A self-driving car and a fire truck crashed in San Francisco Thursday night. Now the California Department of Motor Vehicles wants the tech company to reduce the number of self-driving cars on the road.
The tweet may have been deleted
On Aug. 17, according to a statement from Cruise, a GM subsidiary, emailed to Mashable, a self-driving car carrying a person in the vehicle “entered the intersection at a green light and was struck by an emergency vehicle that appeared to be on the way.” was.” Route to an emergency location. The person in the self-driving car was treated at the scene and transported by ambulance “because we believe the injuries are not serious.”
Apparently people are having sex in self-driving cars
“Our primary concern is the driver and their well-being and we have tried to support them,” Cruise said in a statement. “We also have the well-being of first responders and everyone affected by this incident very close to our hearts. We are conducting investigations to better understand the performance of our AVs and will be in touch with the City of San Francisco regarding the event.”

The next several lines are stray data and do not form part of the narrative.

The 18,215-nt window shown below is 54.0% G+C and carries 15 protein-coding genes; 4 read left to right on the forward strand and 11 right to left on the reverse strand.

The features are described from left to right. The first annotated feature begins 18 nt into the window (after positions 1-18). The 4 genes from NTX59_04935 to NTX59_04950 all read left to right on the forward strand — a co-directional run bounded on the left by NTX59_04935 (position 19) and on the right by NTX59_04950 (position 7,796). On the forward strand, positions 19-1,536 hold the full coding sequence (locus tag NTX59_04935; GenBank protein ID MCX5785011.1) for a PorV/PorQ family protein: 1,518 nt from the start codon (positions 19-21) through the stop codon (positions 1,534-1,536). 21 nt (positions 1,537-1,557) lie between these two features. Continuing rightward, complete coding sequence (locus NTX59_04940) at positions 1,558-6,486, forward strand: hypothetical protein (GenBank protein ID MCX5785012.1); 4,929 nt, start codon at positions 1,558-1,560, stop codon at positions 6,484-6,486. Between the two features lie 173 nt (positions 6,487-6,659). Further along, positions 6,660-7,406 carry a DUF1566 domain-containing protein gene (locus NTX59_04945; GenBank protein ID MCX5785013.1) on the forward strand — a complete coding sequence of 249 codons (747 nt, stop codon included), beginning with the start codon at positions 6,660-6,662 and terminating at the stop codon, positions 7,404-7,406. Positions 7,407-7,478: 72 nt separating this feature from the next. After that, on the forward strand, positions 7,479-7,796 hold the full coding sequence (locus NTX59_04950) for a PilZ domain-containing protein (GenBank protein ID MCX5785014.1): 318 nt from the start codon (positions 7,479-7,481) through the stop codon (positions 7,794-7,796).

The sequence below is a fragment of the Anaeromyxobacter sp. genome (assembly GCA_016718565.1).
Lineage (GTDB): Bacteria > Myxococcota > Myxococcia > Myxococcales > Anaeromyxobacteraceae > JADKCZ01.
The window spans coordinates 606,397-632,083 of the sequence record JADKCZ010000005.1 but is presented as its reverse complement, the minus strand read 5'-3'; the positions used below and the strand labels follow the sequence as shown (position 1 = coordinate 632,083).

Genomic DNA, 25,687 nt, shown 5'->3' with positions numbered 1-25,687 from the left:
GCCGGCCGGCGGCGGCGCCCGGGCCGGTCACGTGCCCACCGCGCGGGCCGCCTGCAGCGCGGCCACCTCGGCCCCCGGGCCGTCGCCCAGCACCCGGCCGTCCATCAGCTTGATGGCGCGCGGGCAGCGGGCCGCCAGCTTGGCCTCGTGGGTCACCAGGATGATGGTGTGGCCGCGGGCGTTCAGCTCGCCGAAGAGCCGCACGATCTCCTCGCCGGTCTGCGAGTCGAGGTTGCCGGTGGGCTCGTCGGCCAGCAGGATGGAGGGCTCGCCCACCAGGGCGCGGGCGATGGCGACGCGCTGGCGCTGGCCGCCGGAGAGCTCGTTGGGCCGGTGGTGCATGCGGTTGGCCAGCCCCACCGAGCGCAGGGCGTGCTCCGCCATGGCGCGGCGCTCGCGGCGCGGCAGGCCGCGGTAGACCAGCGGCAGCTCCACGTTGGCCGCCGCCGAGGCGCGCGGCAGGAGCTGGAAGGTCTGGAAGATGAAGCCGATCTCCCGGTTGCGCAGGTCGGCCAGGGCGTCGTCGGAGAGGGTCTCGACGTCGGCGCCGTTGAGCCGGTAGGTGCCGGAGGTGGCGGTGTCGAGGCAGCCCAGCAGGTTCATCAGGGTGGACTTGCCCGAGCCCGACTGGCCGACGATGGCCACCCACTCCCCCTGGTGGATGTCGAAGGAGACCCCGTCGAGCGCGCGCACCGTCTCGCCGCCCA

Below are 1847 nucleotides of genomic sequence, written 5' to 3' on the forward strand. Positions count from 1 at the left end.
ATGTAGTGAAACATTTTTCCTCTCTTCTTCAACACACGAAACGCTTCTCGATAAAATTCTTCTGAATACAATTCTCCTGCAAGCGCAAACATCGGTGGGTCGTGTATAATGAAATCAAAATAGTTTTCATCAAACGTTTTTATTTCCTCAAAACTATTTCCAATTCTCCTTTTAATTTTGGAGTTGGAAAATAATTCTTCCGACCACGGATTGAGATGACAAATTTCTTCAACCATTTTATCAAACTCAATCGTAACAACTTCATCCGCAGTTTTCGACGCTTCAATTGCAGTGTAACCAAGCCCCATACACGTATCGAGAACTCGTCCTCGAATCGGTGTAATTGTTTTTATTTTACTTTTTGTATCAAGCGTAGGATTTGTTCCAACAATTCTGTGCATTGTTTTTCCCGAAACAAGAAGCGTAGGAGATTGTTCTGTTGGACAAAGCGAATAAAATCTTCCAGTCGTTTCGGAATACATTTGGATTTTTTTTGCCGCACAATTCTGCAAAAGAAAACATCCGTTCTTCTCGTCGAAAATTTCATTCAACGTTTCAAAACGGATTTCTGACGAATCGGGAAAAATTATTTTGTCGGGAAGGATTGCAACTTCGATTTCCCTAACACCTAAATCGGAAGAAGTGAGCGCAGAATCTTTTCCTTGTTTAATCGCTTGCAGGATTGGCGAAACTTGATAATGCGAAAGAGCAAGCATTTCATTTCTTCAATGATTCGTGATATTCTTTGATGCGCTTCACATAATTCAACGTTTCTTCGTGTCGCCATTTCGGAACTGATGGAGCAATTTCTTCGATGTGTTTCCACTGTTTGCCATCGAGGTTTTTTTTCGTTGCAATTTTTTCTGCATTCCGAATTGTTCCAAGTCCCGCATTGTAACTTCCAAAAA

California’s DMV has asked Cruise to reduce its robotaxi fleet (a real thing, I’m told) by 50 percent while the state agency investigates “recent worrying incidents,” including Thursday’s fire truck accident. In an email to Mashable, the agency said it is asking Cruise not to increase the fleet until “appropriate corrective action is taken to improve road safety.” Cruse agreed to the reduction and will “operate no more than 50 driverless vehicles during the day and 150 driverless vehicles at night,” according to the California DMV statement.
“The safety of the traveling public is the DMV of California’s top priority,” a DMV of California official said in the statement. “The primary focus of the DMV regulations is the safe operation of autonomous vehicles and the safety of the public who share the road with these vehicles.”
After the investigation, the California DMV may suspect Cruise’s operating permits or revoke them outright if the investigation proves the self-driving cars pose “an unreasonable risk to public safety.”
In his emailed explanation of the DMV’s decision to Mashable, a Cruise spokesperson pointed out that over 100 people die on American roads every day, which feels like a pretty tough start to the whole thing. “We believe that Cruise has a clear positive impact on overall road safety and look forward to working with the CA DMV to make improvements and provide all the data needed to strengthen the safety and efficiency of our fleet,” said the spokesperson.
“We will continue to work in partnership with regulators and municipalities on EMV interactions to reduce the likelihood of such incidents reoccurring.” Cruise said in a public blog post.